Wine Facts


Number of Wineries

With over 30 producers — from growers to wineries — and 27 winery members of the Umpqua Valley Winegrowers Association from which to choose, you will explore an array of winemaking styles and find new favorites on the Umpqua Valley wine tour. Visit our Members page for a list of wineries looking forward to hosting you.

Number of Vineyards

We are home to 70 vineyards with plantings that total over 1,500 acres. As one of Oregon’s most diverse AVAs in terms of climate ranges, we successfully grow both cool and warm climate grape varieties; cooler grapes like Pinot Noir and Riesling shine in the northern part of our region, while warmer varieties such as Tempranillo thrive in the south valley.

Number of Varieties

There are over 40 varieties planted to the Umpqua Valley. Our focus varieties include Syrah, Tempranillo, Pinot Noir, Pinot Gris and Riesling.


Over 150 soil types are derived from a mix of metamorphic, sedimentary and volcanic rock. The valley floor levels have mostly deep alluvial or heavy clay materials, while the hillsides and bench locations have mixed alluvial, silt or clay structures – all typically excellent for winegrowing.


The complex topography of the Umpqua Valley is a result of the collision of three mountain ranges of varying age and structure: the Klamath Mountains, the Coast Range and the Cascades. Many say the area should not be thought of as a single valley but, rather, more accurately “The Hundred Valleys of the Umpqua” because it is made up of a series of interconnecting small mountain ranges and valleys. There is a natural order with climate being cooler and wetter in the north and considerably warmer and dryer in the south.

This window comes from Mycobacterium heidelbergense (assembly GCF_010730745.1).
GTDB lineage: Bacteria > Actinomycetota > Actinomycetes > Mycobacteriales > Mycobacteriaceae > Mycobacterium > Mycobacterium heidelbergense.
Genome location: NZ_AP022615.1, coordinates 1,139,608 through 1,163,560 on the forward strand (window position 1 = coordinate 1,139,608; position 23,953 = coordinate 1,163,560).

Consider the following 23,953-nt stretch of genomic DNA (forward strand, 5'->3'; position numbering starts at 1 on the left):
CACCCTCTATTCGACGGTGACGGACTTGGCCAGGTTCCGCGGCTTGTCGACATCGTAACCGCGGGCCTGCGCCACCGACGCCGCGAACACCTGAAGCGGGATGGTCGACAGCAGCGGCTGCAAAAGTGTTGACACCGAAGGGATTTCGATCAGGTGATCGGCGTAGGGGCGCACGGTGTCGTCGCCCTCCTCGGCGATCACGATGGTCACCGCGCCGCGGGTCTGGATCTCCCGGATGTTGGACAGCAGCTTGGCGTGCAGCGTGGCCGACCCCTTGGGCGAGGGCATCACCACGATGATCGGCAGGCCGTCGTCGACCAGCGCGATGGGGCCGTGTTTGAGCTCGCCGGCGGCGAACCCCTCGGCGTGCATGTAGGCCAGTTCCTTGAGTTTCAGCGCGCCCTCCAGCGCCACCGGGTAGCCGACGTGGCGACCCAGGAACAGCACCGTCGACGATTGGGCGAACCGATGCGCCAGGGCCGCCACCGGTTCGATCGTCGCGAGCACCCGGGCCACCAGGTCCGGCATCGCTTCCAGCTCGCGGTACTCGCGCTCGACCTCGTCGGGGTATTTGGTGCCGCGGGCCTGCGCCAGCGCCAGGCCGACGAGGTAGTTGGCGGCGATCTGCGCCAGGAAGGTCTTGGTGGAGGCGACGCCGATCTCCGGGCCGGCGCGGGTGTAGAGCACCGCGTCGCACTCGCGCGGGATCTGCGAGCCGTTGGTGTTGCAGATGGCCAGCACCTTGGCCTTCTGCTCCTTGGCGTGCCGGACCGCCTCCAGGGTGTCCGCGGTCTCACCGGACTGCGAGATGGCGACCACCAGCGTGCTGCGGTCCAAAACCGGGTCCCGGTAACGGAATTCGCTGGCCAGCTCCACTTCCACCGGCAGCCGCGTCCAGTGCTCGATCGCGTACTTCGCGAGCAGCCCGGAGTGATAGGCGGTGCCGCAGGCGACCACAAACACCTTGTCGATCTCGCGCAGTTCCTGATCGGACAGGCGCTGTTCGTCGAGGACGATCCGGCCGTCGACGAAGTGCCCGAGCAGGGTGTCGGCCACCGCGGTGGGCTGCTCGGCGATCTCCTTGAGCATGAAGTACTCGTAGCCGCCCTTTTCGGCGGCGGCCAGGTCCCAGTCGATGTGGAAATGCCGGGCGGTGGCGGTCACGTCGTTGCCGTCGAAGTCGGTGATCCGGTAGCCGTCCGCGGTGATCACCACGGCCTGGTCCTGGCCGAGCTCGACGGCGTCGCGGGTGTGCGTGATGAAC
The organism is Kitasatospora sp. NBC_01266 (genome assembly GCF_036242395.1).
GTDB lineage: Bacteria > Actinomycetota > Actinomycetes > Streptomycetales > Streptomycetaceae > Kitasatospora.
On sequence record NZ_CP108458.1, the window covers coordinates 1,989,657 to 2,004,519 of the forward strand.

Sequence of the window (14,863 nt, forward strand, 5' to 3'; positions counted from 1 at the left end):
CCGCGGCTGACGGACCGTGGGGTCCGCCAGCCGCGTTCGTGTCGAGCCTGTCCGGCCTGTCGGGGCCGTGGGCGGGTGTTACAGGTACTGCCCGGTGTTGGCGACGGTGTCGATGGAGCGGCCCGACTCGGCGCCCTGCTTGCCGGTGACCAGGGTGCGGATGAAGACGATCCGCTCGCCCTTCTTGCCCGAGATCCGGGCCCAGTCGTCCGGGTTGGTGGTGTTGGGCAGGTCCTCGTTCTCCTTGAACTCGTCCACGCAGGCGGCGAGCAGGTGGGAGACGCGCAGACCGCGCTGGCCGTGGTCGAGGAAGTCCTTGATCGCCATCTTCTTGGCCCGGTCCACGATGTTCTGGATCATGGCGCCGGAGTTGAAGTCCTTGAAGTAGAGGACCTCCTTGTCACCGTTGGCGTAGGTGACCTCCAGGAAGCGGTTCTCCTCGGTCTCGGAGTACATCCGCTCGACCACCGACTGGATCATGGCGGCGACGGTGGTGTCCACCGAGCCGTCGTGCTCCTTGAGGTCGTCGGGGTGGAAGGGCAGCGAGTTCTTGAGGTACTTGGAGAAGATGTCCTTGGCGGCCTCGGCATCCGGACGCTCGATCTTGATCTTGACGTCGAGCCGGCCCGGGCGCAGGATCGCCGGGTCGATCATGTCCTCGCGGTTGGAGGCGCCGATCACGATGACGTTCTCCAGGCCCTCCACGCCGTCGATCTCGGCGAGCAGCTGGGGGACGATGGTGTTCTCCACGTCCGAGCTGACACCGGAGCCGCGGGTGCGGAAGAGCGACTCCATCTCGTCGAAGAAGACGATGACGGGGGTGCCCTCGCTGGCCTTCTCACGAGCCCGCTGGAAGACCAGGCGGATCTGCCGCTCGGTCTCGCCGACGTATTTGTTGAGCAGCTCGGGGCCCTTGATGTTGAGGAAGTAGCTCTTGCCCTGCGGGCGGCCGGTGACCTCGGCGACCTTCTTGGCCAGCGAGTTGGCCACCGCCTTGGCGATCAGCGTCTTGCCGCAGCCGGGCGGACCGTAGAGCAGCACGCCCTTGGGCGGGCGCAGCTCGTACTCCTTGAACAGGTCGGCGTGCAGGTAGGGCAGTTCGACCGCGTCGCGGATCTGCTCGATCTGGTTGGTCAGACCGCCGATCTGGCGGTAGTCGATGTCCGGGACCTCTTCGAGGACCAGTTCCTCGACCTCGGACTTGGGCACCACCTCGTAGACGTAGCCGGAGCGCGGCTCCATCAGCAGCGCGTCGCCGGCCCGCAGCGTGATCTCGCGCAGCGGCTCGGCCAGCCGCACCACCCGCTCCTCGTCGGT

Land Size & Borders

The Umpqua Valley sits between the Coast Range to the west and the Cascade Range to the east, with the Willamette Valley AVA to the north and the Rogue Valley AVA to the south. The appellation stretches 65 miles from north to south, and is 25 miles from east to west.

There are two sub-AVAs wholly within the boundaries of the Umpqua Valley: Red Hill-Douglas Country, established in 2004 and Elkton, established in 2013.

Earliest Plantings

Post prohibition the first winery in the Umpqua was Adolph Doerner’s “Old #7 winery” located on Heydon Road near Roseburg. Doerner’s vineyards were planted by his father Adam, perhaps in the 1890s or earlier. Ray Doerner continued to operate “old # 7” until 1965 when he paid the last BATF taxes and closed his business.

Richard Sommer established Hillcrest Vineyards near the Doerner’s in 1961, and was the first to plant Pinot Noir in Oregon. During the 1970s and 1980s, new wineries opened, including Henry Estate Winery, whose winemaker Scott Henry developed a now world-famous trellis system, which increases grape yield, among other benefits.

The Umpqua Valley appellation continues to evolve as new winemakers discover the area, bringing with them a passion for innovation and growing excellent wines.